Entreprenuer Kevon Saber has written a good column on creativity for Fast Company. He focuses on the notion that we should expose our people to ideas from different industries and disciplines to help stimulate creativity. Saber points that many new ideas come from "associational thinking" - the ability to draw unique connections among seemingly unrelated concepts from different fields. His column offers some ideas for stimulating associational thinking, drawing on the practices of various innovative companies. I liked this particular technique quite a bit:
The event website Eventbrite hosts “Brite Camps,” internal training events led by different team members. Held during company hours, team members lead how-to sessions on varied topics from photo editing to options trading to poker. These interactive sessions not only strengthen company culture, they also build dexterity in team members to better conceptualize new ideas. It’s another case of diverse stimuli boosting the creative potential of a team.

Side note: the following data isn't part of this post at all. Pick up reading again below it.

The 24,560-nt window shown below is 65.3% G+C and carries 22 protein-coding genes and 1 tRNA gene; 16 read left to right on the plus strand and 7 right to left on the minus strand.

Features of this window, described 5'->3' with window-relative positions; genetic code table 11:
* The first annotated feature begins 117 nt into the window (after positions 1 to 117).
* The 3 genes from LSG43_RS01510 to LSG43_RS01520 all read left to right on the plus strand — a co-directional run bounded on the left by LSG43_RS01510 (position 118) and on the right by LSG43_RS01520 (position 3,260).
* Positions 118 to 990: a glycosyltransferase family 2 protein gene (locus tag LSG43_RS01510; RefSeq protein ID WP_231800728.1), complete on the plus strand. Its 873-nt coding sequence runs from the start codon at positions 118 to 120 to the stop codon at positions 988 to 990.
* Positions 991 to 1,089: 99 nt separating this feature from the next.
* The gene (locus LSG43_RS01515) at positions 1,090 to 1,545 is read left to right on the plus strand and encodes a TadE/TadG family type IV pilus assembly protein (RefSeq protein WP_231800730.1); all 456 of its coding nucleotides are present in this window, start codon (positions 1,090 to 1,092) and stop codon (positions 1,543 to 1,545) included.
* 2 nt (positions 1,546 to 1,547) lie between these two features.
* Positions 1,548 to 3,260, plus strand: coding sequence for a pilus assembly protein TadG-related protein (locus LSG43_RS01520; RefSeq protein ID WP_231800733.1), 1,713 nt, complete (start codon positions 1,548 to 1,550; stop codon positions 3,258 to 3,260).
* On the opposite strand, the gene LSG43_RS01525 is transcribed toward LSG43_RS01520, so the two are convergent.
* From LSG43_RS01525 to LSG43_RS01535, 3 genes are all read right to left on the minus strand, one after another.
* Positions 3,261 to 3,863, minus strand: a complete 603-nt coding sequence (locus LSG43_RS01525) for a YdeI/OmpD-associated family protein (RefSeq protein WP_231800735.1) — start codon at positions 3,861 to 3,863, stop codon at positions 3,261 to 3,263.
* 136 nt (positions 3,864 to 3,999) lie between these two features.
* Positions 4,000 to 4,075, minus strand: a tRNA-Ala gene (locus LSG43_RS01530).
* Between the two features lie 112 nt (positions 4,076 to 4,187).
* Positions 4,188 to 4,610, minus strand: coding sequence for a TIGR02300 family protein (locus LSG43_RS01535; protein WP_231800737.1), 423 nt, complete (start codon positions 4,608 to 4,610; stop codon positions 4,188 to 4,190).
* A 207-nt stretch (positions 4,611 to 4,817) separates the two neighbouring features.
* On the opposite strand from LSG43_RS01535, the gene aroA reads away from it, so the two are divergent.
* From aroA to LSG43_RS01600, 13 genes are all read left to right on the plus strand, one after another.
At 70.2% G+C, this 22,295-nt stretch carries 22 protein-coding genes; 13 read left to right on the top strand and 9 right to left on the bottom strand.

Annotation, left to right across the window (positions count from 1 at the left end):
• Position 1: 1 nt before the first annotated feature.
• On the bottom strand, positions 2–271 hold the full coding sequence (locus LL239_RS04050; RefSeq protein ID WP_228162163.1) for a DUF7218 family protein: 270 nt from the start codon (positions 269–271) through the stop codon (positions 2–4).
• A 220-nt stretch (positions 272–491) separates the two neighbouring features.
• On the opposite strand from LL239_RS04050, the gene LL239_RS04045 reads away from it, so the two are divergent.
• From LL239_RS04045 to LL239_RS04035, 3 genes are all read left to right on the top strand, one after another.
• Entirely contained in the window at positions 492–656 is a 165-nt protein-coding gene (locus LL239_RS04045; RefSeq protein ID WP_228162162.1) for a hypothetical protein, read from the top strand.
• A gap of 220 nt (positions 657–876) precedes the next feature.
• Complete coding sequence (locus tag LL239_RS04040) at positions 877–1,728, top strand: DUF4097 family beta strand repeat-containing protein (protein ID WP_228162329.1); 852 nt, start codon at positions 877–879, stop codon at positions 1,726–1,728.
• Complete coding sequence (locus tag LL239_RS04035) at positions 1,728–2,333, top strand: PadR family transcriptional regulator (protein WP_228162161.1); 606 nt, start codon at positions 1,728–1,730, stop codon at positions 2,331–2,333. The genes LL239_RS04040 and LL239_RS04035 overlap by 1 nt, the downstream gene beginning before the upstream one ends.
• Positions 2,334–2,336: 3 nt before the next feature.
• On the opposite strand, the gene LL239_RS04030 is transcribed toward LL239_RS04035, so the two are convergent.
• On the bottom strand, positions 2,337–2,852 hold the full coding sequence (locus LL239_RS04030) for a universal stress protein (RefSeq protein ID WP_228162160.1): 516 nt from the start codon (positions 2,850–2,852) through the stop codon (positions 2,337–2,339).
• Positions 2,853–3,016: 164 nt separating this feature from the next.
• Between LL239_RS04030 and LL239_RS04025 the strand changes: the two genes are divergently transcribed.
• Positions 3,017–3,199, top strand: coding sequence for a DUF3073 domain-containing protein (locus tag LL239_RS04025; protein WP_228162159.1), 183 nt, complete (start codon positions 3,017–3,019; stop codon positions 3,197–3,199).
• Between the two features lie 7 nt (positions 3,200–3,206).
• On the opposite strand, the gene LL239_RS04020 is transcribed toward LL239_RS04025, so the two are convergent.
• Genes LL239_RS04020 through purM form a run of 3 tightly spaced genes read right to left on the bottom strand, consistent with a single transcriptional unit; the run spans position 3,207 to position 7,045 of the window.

While I do love these types of activities, I think that they cannot replace the most important method for stimulating associational thinking - READING. Individuals can derive tremendous value from making a habit of reading voraciously about what is going on in other industries and disciplines. We should not trap ourselves by only reading in our own specialized domain.